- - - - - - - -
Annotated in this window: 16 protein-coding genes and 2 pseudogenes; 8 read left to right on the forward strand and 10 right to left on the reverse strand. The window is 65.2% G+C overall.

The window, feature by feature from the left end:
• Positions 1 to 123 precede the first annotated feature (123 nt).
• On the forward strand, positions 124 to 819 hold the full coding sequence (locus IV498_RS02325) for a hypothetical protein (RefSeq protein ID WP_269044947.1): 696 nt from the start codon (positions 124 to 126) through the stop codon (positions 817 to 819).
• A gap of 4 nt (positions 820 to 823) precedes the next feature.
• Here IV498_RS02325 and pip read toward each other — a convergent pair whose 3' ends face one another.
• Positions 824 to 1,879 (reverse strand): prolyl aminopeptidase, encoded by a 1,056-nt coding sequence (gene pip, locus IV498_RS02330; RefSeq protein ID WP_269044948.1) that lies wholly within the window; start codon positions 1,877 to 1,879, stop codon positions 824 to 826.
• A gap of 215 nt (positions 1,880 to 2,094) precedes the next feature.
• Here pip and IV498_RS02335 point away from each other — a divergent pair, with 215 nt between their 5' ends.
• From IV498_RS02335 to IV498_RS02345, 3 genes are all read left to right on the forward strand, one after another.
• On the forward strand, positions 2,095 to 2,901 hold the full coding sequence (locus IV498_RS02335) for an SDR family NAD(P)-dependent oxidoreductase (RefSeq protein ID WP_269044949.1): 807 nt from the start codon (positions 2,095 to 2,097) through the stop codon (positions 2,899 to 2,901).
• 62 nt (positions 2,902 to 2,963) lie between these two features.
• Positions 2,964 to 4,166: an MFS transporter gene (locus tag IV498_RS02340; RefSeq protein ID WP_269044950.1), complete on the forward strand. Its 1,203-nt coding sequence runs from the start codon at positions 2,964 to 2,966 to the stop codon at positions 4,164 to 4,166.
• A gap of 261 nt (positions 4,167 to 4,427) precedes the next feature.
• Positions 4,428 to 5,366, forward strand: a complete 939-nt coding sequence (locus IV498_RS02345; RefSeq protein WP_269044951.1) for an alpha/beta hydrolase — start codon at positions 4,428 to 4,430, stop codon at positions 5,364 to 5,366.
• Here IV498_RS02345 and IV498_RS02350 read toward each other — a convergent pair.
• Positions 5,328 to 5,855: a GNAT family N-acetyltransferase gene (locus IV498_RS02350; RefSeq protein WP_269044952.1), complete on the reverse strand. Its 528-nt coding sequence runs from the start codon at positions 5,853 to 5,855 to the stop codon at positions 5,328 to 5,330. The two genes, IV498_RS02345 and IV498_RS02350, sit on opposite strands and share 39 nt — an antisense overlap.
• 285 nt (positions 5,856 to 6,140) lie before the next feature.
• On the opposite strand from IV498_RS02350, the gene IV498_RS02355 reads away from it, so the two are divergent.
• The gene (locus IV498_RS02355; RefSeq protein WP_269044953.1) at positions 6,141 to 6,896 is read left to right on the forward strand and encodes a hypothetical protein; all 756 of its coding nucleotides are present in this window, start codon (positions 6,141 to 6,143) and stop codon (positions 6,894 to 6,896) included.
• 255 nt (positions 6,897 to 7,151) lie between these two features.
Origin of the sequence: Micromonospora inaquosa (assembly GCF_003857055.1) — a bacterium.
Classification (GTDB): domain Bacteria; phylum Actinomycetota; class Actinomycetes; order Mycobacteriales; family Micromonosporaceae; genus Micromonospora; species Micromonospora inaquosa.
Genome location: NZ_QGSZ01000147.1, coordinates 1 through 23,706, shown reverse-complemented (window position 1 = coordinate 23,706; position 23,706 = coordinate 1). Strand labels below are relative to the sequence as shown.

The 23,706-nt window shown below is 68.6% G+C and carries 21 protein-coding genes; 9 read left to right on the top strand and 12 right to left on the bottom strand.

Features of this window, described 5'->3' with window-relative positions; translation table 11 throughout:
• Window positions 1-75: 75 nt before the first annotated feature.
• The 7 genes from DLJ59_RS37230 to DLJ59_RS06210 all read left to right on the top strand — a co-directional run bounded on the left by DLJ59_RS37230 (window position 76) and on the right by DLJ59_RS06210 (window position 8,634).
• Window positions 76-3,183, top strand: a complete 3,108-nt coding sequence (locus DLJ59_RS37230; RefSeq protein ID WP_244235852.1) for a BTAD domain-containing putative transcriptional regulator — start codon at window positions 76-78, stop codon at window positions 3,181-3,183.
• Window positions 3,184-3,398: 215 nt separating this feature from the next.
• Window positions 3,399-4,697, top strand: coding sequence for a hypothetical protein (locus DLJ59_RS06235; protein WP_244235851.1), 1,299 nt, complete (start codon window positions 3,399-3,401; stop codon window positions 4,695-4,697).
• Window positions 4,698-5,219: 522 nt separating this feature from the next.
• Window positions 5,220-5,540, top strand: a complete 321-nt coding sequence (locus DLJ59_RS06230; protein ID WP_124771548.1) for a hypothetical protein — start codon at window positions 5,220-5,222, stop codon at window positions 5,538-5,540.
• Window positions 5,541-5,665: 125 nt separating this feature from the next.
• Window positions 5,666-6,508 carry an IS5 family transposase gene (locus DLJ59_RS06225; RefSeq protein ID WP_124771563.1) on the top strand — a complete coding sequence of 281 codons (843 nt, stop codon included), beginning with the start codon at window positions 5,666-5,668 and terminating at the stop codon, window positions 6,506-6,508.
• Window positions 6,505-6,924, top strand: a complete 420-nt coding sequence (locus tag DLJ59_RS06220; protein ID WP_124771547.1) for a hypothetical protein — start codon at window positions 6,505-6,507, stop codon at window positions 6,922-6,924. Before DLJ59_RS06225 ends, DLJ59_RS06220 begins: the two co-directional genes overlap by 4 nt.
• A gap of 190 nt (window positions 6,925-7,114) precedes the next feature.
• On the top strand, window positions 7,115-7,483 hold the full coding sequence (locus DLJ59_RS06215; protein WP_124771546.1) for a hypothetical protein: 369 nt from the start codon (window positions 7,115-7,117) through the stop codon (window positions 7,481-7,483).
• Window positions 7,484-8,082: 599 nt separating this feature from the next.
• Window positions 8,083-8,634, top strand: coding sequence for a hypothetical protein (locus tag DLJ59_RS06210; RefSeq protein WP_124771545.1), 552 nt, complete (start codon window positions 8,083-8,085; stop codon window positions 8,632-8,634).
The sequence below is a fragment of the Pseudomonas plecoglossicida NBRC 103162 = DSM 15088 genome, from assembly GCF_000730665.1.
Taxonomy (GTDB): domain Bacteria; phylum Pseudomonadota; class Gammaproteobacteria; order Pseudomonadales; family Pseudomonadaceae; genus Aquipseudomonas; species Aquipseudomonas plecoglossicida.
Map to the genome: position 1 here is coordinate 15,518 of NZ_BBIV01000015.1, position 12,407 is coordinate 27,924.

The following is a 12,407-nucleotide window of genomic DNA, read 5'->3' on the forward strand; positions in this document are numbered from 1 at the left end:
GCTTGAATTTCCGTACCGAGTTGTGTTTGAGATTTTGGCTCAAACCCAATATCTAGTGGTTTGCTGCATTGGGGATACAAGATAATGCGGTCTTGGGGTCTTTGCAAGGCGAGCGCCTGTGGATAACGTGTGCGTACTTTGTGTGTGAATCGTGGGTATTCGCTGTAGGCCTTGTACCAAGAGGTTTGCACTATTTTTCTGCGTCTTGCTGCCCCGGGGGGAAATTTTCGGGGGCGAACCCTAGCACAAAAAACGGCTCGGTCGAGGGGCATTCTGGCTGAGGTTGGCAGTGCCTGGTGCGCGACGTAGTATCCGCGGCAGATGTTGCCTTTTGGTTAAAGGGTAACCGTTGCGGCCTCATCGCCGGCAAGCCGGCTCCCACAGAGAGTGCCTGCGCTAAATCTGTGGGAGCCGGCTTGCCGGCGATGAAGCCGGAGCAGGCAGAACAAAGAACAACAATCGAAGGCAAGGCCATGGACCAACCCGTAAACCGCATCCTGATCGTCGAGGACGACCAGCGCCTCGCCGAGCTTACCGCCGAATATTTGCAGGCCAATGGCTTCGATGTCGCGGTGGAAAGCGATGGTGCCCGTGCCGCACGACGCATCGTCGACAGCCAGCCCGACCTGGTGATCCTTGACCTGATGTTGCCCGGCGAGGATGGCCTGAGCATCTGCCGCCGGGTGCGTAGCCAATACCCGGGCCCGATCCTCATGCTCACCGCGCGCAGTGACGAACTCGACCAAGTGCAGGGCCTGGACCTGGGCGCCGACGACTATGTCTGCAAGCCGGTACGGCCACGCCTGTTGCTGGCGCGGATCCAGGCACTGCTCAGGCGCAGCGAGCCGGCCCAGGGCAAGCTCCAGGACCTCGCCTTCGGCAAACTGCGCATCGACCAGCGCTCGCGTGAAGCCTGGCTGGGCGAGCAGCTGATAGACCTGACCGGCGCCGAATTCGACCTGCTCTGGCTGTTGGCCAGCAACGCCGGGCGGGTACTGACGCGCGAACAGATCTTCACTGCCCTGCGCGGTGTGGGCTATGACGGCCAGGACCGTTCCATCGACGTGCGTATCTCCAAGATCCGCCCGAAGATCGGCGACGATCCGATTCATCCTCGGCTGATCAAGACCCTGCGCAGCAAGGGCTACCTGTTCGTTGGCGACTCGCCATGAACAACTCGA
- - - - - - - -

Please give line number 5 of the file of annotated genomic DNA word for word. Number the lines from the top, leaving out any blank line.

• A gap of 4 nt (positions 820 to 823) precedes the next feature.